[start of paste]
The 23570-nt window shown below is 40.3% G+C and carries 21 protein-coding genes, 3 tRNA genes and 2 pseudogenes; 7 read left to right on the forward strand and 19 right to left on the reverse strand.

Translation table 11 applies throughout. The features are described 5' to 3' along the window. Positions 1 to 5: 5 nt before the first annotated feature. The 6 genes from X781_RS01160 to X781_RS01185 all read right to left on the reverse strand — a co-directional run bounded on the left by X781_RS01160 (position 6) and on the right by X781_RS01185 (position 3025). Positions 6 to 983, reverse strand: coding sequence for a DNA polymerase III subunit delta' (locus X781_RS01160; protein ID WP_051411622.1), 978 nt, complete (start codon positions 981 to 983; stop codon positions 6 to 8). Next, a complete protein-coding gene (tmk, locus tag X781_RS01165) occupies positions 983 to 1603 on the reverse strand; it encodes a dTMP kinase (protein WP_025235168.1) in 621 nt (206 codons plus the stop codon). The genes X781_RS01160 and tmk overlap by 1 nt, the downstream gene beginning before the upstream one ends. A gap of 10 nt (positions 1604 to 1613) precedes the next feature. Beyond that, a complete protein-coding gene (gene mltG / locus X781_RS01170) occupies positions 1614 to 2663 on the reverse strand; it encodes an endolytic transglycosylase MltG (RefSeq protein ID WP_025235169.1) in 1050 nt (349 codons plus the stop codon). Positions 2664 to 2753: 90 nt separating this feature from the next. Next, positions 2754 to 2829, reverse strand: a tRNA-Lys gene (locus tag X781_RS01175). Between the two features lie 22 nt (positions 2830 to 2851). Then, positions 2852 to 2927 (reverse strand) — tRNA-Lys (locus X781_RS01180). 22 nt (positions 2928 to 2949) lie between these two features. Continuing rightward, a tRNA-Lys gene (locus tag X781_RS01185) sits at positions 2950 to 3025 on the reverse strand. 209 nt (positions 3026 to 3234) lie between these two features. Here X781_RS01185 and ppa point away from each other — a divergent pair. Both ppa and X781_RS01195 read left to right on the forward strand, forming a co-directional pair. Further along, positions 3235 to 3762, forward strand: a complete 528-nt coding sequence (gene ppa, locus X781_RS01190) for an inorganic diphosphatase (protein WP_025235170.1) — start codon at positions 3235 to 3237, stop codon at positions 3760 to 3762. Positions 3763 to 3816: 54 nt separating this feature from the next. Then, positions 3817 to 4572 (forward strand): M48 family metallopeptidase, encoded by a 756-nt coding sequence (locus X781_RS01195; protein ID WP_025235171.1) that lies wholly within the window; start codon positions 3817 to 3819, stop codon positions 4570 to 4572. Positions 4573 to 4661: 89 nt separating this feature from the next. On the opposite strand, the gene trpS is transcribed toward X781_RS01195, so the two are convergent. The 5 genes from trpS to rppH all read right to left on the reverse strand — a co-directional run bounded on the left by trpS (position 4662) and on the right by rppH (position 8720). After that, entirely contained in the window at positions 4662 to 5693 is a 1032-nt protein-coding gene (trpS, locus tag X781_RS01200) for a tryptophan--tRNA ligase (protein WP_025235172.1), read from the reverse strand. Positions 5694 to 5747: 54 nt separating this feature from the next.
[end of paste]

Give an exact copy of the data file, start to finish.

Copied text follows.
The 23570-nt window shown below is 40.3% G+C and carries 21 protein-coding genes, 3 tRNA genes and 2 pseudogenes; 7 read left to right on the forward strand and 19 right to left on the reverse strand.

Translation table 11 applies throughout. The features are described 5' to 3' along the window. Positions 1 to 5: 5 nt before the first annotated feature. The 6 genes from X781_RS01160 to X781_RS01185 all read right to left on the reverse strand — a co-directional run bounded on the left by X781_RS01160 (position 6) and on the right by X781_RS01185 (position 3025). Positions 6 to 983, reverse strand: coding sequence for a DNA polymerase III subunit delta' (locus X781_RS01160; protein ID WP_051411622.1), 978 nt, complete (start codon positions 981 to 983; stop codon positions 6 to 8). Next, a complete protein-coding gene (tmk, locus tag X781_RS01165) occupies positions 983 to 1603 on the reverse strand; it encodes a dTMP kinase (protein WP_025235168.1) in 621 nt (206 codons plus the stop codon). The genes X781_RS01160 and tmk overlap by 1 nt, the downstream gene beginning before the upstream one ends. A gap of 10 nt (positions 1604 to 1613) precedes the next feature. Beyond that, a complete protein-coding gene (gene mltG / locus X781_RS01170) occupies positions 1614 to 2663 on the reverse strand; it encodes an endolytic transglycosylase MltG (RefSeq protein ID WP_025235169.1) in 1050 nt (349 codons plus the stop codon). Positions 2664 to 2753: 90 nt separating this feature from the next. Next, positions 2754 to 2829, reverse strand: a tRNA-Lys gene (locus tag X781_RS01175). Between the two features lie 22 nt (positions 2830 to 2851). Then, positions 2852 to 2927 (reverse strand) — tRNA-Lys (locus X781_RS01180). 22 nt (positions 2928 to 2949) lie between these two features. Continuing rightward, a tRNA-Lys gene (locus tag X781_RS01185) sits at positions 2950 to 3025 on the reverse strand. 209 nt (positions 3026 to 3234) lie between these two features. Here X781_RS01185 and ppa point away from each other — a divergent pair. Both ppa and X781_RS01195 read left to right on the forward strand, forming a co-directional pair. Further along, positions 3235 to 3762, forward strand: a complete 528-nt coding sequence (gene ppa, locus X781_RS01190) for an inorganic diphosphatase (protein WP_025235170.1) — start codon at positions 3235 to 3237, stop codon at positions 3760 to 3762. Positions 3763 to 3816: 54 nt separating this feature from the next. Then, positions 3817 to 4572 (forward strand): M48 family metallopeptidase, encoded by a 756-nt coding sequence (locus X781_RS01195; protein ID WP_025235171.1) that lies wholly within the window; start codon positions 3817 to 3819, stop codon positions 4570 to 4572. Positions 4573 to 4661: 89 nt separating this feature from the next. On the opposite strand, the gene trpS is transcribed toward X781_RS01195, so the two are convergent. The 5 genes from trpS to rppH all read right to left on the reverse strand — a co-directional run bounded on the left by trpS (position 4662) and on the right by rppH (position 8720). After that, entirely contained in the window at positions 4662 to 5693 is a 1032-nt protein-coding gene (trpS, locus tag X781_RS01200) for a tryptophan--tRNA ligase (protein WP_025235172.1), read from the reverse strand. Positions 5694 to 5747: 54 nt separating this feature from the next.